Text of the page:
Eldridge v. Burns (1982)Annotate this Case
DONALD F. ELDRIDGE et. al., Plaintiffs and Appellants, v. ALYCE LEE BURNS, Defendant and Appellant.
(Opinion by Bancroft, J., with Elkington, Acting P. J., and Newsom, J., concurring.)
Steinhart, Falconer & Morgenstein, Steinhart & Falconer, Marc H. Monheimer and Dov M. Grunschlag for Plaintiffs and Appellants.
Chickering & Gregory, Crist, Crist, Griffiths, Bryant, Schulz & Biorn, Crist, Griffiths, Bryant, Schulz, Biorn & Clohan, Frank Lee Crist, Jr., Patricia J. Van Horn and Ropers, Majeski, Kohn, Bentley, Wagner & Kane for Defendant and Appellant. [136 Cal. App. 3d 910]
Statement of Facts and Procedural History
This is the second appeal in this case. Since the record in this appeal only covers the period since the first appeal, some of the facts and procedural history are quoted from Justice Sims' opinion in Eldridge v. Burns (1978) 76 Cal. App. 3d 396 [142 Cal. Rptr. 845] (Racanelli, P. J. and Elkington, J. concurred). The court stated the facts as follows: "The circumstances and material documents evidencing the transactions between the parties are not disputed and can be found in the findings of fact of the trial court and the exhibits before it. The controversy centers on mixed questions of fact and law set forth in the findings of fact, on the conclusions of law, and on the judgment itself.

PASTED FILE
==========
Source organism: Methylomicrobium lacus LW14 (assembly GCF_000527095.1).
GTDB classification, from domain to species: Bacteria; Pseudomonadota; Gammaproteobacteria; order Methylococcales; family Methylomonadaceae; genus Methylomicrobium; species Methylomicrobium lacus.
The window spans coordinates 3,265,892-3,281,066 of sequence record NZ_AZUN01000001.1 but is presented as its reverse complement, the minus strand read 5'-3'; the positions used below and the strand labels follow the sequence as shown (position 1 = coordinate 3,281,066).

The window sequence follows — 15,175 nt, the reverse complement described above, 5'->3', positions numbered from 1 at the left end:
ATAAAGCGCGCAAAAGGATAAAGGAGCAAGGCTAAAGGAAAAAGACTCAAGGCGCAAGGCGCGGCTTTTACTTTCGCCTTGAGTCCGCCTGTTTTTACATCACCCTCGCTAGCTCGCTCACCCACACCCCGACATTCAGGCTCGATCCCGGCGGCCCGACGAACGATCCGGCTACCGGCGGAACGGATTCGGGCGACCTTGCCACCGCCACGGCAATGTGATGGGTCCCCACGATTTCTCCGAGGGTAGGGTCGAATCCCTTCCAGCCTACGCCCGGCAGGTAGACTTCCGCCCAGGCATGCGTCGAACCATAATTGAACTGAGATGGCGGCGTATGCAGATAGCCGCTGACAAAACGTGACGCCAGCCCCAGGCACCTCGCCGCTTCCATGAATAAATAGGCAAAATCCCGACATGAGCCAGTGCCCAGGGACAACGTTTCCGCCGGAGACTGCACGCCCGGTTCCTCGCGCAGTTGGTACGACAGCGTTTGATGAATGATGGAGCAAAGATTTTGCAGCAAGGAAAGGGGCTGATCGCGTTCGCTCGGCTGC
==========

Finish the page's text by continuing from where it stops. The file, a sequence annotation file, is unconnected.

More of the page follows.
"Defendant Alyce Lee Burns purchased the property involved in this litigation, consisting of 750 acres, in 1952. The property is located in the upper Palo Alto foothills within the city limit, and in 1959, it was annexed to the City of Palo Alto and zoned REA (residential estates--one residential unit to one acre). Defendant's husband, Emmett Burns, at all times herein, acted as her agent in matters dealing with property. Mr. Burns and the plaintiff Donald F. Eldridge were both sophisticated in business affairs.